such as "Introduction", "Conclusion"..etc
According to fundamental aerodynamics the lift force (L) generated on a wing is related to flight speed (U) as:
where ρ is air density, S is wing area, and CL is the lift coefficient [1–3]. In horizontal cruising flight L balances the weight (m × g), and aircraft as well as animals are expected to fly at or near a value of CL giving the maximum efficient lift-drag ratio. Provided that this value of CL is about equal among bird species (as required for dynamical similarity) , it follows that cruising flight speed among bird species is expected to scale with body mass and wing loading (Q = m × g/S) as U m1/6 and U Q1/2, respectively (with the former proportionality based also on the assumption of geometrical similarity; i.e., S varies with m2/3).
These scaling rules have also been used to compare general speeds of a
wide range of flyers, from the smallest insects to the largest aircraft
the absence of reliable measurements of the airspeed of different bird
species in long-distance cruising (migration) flight, theoretically
derived flight speeds for species of different mass and wing morphology
have been used to explore these scaling rules [4,5,7–10].
Deviations from the expected scaling exponent in relation to mass have
been found because of departures from geometrical similarity—larger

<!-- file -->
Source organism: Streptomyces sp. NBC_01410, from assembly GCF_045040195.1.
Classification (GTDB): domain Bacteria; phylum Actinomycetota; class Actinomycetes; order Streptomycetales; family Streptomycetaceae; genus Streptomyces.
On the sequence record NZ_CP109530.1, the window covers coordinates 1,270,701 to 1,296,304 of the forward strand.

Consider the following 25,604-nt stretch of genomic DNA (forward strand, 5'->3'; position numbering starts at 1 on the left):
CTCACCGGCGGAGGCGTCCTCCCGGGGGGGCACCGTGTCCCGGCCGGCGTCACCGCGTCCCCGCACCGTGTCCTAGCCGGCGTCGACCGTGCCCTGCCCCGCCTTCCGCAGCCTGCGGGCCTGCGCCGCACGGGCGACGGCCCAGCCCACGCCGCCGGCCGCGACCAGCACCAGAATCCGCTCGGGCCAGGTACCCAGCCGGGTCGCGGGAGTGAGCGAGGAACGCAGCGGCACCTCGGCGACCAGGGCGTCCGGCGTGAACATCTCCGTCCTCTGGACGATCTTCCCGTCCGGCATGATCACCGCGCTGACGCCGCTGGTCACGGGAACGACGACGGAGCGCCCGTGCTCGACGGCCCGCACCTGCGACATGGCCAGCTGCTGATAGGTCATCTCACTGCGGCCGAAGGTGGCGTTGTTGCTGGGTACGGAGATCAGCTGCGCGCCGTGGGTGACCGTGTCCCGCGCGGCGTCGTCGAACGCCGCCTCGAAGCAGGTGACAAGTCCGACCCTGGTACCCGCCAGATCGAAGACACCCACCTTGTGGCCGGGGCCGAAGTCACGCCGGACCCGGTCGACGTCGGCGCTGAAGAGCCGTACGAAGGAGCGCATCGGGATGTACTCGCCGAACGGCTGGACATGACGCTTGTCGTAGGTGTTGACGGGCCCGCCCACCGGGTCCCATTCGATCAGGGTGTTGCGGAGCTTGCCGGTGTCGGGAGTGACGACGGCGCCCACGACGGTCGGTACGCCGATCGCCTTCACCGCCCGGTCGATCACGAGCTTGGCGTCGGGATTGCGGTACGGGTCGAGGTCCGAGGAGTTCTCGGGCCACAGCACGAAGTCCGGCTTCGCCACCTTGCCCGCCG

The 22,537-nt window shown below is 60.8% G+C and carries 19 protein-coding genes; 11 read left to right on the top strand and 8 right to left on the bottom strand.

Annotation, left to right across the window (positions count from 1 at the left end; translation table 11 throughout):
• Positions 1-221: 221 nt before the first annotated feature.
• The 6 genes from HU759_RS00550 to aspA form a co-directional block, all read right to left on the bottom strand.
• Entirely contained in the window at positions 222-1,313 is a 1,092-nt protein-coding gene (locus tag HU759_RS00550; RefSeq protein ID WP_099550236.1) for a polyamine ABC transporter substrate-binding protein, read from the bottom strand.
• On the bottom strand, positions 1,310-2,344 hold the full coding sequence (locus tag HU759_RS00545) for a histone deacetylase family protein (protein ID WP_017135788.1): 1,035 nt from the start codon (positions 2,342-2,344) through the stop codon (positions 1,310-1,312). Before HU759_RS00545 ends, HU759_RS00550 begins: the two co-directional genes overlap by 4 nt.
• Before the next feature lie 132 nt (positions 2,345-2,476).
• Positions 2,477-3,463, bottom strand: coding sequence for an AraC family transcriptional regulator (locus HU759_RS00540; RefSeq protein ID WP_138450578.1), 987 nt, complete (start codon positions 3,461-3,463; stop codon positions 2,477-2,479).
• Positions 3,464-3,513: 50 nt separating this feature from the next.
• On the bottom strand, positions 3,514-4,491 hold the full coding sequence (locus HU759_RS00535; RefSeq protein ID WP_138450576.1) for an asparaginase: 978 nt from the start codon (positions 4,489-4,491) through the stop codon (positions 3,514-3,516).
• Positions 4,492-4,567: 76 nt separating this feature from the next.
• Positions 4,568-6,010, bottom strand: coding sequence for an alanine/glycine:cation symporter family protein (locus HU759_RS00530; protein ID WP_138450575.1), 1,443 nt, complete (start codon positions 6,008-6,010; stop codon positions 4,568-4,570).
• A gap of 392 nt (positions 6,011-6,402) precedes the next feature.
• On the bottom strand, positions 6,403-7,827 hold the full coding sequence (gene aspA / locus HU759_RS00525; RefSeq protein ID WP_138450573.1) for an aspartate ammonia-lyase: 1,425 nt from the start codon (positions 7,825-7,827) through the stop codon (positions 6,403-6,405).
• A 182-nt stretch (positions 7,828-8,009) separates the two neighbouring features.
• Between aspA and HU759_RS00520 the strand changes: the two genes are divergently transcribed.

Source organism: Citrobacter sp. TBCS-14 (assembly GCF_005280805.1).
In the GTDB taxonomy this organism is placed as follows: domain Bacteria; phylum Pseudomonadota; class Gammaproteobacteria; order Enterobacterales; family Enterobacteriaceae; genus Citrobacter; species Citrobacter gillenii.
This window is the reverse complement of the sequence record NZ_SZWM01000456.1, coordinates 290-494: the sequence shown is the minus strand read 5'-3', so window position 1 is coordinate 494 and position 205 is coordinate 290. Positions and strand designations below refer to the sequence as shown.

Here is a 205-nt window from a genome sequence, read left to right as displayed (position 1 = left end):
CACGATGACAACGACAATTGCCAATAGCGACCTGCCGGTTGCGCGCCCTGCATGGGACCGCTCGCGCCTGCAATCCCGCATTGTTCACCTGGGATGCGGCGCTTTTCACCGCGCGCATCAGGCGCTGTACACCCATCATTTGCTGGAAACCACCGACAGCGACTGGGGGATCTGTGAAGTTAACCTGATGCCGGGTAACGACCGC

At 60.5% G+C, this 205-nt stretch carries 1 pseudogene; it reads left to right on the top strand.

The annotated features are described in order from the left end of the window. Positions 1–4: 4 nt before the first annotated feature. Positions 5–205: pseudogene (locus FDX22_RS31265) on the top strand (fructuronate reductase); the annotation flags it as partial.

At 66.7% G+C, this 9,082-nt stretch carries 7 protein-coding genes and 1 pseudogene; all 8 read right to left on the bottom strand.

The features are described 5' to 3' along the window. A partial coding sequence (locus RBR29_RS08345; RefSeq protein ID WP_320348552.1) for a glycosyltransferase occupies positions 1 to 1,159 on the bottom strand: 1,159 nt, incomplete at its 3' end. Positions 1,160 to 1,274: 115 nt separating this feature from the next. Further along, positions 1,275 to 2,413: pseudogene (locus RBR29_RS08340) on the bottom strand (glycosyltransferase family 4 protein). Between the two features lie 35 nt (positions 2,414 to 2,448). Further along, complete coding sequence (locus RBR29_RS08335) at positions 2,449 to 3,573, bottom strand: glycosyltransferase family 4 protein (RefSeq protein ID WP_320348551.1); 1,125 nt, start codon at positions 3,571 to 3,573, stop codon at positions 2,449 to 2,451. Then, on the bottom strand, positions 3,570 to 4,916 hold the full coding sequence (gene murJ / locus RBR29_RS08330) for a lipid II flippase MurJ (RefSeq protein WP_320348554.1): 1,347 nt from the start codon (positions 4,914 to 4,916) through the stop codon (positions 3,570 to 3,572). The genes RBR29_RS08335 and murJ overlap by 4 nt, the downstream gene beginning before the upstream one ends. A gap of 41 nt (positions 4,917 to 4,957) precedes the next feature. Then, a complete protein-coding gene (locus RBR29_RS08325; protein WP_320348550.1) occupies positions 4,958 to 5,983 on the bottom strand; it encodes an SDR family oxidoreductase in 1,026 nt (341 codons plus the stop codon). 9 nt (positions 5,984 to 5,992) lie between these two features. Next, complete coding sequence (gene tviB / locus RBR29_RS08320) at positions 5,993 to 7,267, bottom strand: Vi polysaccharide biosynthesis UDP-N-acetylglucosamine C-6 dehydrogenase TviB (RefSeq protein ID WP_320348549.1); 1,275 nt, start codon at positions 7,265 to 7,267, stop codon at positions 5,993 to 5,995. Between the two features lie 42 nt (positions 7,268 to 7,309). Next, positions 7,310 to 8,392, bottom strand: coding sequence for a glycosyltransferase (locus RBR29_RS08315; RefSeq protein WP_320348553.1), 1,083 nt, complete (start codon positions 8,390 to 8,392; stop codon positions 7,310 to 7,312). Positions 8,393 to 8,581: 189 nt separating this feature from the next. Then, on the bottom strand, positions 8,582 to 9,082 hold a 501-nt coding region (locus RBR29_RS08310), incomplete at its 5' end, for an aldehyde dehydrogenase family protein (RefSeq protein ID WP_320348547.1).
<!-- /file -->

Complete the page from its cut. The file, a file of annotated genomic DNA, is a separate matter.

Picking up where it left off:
birds often tend to have proportionately larger wing area and span [2,5,9–11].
There are additional possible reasons, besides departure from
geometrical similarity, why bird flight speeds may deviate from the
aerodynamic scaling rules. Flight adaptations related to the birds'
ecology and phylogeny may have consequences for their cruising flight
speeds, and different flight modes (continuous or intermittent
flapping) may constrain the birds' speeds [2,10].
full evaluation of the applicability of aerodynamic scaling rules must
be based, not on theoretically derived speeds, but on empirical
measurements of airspeeds of a wide variety of bird species in natural
cruising flight. Here, we present tracking radar measurements of flight
speeds of 138 species from six main monophyletic groups , which were analysed in relation to biometry (m, S, and wingspan b)
and evolutionary origin (as reflected by phylogenetic group). All
speeds reported here refer to flapping flight at cruising speeds of
birds on migration. By restricting the analysis to migration flight we
expect the birds to fly at an airspeed close to that associated with
maximum lift-drag ratio . All speeds designate equivalent airspeeds (Ue) corrected to sea level air density [14,15].
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